House Judiciary Chairman Tim Miley says he has more than enough support to win the race for Speaker of the House of Delegates.
Miley estimates he has 35 of the House’s 54 Democrat members in his corner, which could very well be true given the deluge of lawmakers putting out press releases announcing their support for the Harrison delegate.
As you can read in today’s paper, 14 lawmakers announced they would vote for Miley. That group includes House Majority Whip Mike Caputo, D-Marion, Speaker Pro Tempore Randy Swartzmiller, D-Hancock, and House Judiciary Vice Chairman Tim Manchin, D-Marion.
UPDATE (2:22 p.m.) Apparently I missed a few. House Majority Leader Brent Boggs, D-Braxton, along with delegates Don Perdue, D-Wayne, and Ronnie Jones, D-Hancock, also are endorsing Miley. This afternoon, Kanawha delegates Meshea Poore, Nancy Guthrie and Danny Wells said they would vote for him as well.
Add to that the so-called “We Are West Virginia” coalition, a group of six delegates from the central part of the state who announced their support for Miley on Wednesday. This morning, delegates Brady Paxton, D-Putnam, and Dave Pethtel, D-Wetzel, put out press releases supporting a Miley speakership.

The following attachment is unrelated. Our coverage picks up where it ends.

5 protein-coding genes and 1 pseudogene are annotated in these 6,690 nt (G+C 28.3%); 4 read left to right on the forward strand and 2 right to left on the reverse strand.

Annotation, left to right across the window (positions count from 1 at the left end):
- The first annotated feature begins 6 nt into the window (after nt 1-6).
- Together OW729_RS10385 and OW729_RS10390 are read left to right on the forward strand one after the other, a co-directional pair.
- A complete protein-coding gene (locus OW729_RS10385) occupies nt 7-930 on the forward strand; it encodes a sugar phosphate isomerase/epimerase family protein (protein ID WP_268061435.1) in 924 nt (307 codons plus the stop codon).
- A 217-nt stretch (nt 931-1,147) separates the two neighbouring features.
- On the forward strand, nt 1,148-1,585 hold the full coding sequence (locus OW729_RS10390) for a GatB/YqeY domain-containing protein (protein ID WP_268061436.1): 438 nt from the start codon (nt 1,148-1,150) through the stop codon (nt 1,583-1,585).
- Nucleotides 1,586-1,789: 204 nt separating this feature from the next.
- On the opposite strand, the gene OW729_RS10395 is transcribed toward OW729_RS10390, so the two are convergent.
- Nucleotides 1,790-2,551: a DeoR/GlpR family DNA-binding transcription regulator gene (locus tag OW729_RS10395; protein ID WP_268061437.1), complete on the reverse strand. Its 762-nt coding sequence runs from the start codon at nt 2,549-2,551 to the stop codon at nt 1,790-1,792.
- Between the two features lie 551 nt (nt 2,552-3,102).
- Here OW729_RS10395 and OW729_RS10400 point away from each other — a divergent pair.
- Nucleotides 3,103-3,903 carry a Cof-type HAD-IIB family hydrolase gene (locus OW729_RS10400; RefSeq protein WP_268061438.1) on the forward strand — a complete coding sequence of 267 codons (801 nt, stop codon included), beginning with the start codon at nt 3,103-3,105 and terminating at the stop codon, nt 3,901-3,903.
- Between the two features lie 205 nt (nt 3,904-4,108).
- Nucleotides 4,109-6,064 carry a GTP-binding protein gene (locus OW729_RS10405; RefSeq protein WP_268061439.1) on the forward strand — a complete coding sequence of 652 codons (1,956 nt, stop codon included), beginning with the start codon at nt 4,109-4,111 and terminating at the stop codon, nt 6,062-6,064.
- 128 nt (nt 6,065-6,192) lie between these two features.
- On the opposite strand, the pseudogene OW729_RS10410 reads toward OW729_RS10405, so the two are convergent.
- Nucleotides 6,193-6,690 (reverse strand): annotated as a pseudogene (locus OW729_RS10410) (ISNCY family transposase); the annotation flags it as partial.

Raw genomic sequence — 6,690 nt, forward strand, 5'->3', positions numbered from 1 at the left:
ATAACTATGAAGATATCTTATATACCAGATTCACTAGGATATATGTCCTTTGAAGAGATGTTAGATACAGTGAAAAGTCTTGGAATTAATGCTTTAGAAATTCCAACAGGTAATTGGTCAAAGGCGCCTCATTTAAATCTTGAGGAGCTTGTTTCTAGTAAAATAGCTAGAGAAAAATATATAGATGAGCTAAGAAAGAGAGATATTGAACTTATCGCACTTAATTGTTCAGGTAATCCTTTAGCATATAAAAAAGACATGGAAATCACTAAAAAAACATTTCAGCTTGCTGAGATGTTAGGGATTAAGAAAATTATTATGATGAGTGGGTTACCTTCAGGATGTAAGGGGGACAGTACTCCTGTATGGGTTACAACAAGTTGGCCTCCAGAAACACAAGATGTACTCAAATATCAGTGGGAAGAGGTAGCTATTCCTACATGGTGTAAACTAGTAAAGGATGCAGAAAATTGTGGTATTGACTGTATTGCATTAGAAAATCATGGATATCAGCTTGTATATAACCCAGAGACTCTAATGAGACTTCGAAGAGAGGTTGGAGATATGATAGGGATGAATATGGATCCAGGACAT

That brings the count to
22 28. Miley’s vote for himself brings that number to 23 29. He only needs 28 votes to win.
But where are the remaining
12 six supporters? They probably can be found on the state AFL-CIO’s membership rolls. The union group, along with the West Virginia Education Association, also announced its support for Miley on Wednesday.
Given the large number of Democrats who also claim membership in the United Mine Workers, the American Federation of Teachers and the WVEA, that probably puts Miley over the top.
House Finance Chairman Harry Keith White, D-Mingo, isn’t ready to throw in the towel, however. He said some of Miley’s purported supporters might not be telling the truth.
“We’ve still got people calling us…’We’ve had to tell labor we’re for them, but in a secret ballot you’ll get our vote.’ We’ll see what happens,” White said. “It ain’t over ’til it’s over.”
In other news:
- The United States Postal Service will release a special stamp to commemorate West Virginia’s 150th birthday.
- The State Election Commission is set to review the expansion of the Supreme Court public campaign financing program.
- Business editor Jared Hunt says Sen. Joe Manchin is getting cautious with his finances in an effort to avoid violating the Stop Trading on Congressional Knowledge Act.
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